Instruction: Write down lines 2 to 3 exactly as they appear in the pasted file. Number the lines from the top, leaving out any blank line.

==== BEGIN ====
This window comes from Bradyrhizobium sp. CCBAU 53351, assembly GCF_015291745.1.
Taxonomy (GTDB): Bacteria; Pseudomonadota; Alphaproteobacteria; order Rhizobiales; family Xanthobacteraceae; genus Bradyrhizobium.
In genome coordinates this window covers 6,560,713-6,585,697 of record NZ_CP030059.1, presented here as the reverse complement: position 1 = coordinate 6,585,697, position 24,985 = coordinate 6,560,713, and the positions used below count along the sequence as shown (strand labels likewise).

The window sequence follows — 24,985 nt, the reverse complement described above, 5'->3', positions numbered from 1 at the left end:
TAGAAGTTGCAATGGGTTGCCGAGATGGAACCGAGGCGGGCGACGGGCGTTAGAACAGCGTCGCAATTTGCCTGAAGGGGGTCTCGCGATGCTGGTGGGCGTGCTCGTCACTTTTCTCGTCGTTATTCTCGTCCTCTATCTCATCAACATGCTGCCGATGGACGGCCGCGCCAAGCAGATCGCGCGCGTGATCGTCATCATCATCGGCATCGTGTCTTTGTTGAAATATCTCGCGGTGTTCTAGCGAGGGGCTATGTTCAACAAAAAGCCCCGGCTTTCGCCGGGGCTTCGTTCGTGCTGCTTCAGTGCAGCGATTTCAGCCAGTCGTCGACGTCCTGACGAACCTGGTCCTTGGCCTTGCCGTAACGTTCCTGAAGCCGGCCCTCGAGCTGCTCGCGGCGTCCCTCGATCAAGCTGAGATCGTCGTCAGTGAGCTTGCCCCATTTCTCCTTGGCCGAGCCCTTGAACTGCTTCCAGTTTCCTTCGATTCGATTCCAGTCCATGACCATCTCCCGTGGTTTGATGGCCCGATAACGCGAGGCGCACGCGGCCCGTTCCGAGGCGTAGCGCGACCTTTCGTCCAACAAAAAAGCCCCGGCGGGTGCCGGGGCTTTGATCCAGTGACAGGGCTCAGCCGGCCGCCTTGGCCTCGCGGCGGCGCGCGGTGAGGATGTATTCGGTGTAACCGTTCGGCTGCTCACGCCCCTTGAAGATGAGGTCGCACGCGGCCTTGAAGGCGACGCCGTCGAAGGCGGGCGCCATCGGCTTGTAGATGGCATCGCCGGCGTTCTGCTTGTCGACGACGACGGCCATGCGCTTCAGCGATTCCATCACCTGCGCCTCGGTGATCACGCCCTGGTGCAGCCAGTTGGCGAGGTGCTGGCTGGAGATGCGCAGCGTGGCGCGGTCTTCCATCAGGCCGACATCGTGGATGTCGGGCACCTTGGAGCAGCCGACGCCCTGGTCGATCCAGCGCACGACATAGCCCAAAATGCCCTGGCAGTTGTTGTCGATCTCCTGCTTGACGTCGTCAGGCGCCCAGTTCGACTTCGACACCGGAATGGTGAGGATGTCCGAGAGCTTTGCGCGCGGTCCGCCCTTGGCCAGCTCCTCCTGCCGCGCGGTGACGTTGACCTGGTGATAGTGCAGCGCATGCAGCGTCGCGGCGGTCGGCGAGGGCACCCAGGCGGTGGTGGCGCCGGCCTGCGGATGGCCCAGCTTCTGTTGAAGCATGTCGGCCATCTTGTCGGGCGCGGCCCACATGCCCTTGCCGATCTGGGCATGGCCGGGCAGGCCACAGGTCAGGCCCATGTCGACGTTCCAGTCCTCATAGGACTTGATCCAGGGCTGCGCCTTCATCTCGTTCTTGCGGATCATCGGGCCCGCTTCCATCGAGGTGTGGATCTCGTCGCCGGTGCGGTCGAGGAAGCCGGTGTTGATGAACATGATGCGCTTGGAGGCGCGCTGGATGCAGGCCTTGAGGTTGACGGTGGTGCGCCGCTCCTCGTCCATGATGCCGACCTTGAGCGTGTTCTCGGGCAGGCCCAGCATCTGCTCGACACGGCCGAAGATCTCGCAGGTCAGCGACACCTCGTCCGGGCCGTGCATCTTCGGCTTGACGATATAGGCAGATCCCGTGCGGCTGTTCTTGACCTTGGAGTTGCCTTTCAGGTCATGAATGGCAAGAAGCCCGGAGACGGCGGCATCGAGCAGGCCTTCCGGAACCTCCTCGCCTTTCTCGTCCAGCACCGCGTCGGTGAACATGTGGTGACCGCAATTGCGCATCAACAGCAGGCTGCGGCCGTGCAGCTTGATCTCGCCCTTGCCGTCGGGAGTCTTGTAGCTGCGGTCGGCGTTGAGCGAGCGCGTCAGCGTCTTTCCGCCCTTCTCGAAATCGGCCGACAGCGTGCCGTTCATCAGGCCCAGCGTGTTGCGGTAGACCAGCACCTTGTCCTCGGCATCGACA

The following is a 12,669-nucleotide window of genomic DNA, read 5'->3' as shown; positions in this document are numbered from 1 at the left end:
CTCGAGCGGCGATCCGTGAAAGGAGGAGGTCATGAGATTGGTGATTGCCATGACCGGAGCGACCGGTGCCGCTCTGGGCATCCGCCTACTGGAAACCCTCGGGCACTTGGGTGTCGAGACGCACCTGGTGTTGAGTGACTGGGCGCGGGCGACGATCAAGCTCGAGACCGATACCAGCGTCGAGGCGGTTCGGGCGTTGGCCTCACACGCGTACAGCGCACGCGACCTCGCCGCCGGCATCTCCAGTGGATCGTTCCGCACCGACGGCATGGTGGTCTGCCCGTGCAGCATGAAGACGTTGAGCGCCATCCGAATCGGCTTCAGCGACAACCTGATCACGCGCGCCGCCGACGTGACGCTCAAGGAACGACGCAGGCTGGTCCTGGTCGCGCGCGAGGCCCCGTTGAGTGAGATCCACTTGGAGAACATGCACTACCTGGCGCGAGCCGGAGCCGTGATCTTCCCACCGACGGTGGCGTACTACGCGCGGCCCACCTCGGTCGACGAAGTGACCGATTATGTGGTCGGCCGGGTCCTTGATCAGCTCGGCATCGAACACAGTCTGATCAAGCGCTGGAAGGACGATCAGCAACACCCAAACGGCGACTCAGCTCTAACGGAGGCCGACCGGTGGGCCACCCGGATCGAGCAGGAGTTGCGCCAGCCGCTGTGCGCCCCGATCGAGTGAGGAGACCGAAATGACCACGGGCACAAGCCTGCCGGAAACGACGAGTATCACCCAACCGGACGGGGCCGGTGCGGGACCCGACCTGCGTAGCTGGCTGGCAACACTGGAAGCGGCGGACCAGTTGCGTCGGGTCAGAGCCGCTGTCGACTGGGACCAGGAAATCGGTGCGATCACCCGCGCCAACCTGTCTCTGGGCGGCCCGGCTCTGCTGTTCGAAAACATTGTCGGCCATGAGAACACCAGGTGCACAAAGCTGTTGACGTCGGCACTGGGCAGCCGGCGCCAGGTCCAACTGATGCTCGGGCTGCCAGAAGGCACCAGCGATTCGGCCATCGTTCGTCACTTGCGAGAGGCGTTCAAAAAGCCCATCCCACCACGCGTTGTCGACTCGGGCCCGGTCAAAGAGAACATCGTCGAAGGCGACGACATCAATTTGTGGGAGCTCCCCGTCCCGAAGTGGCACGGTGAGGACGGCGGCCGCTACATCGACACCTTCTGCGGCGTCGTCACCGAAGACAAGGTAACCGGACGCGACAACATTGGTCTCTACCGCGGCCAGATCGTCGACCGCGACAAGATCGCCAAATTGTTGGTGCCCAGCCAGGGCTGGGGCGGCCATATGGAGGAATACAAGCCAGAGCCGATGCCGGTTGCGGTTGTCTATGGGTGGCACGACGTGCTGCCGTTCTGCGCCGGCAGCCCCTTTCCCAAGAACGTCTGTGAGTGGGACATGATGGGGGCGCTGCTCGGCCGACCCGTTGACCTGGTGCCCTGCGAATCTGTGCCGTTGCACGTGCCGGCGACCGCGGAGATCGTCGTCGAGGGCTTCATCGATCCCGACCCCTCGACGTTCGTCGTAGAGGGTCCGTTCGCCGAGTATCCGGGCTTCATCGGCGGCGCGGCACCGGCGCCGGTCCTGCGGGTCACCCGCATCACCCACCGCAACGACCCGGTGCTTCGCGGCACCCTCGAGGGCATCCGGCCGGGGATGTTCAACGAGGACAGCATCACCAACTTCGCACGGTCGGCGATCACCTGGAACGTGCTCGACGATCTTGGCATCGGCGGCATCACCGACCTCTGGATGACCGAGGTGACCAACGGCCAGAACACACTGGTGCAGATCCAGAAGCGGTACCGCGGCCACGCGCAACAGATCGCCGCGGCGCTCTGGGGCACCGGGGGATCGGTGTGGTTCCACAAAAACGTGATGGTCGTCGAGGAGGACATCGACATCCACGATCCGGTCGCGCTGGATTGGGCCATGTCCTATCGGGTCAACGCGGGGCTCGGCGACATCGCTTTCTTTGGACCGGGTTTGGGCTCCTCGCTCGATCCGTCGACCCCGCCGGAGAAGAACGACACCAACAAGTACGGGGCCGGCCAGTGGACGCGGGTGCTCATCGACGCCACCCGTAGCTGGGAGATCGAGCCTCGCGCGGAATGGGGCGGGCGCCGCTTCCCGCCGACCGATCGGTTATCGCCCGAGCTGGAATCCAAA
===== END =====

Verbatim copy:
Taxonomy (GTDB): Bacteria; Pseudomonadota; Alphaproteobacteria; order Rhizobiales; family Xanthobacteraceae; genus Bradyrhizobium.
In genome coordinates this window covers 6,560,713-6,585,697 of record NZ_CP030059.1, presented here as the reverse complement: position 1 = coordinate 6,585,697, position 24,985 = coordinate 6,560,713, and the positions used below count along the sequence as shown (strand labels likewise).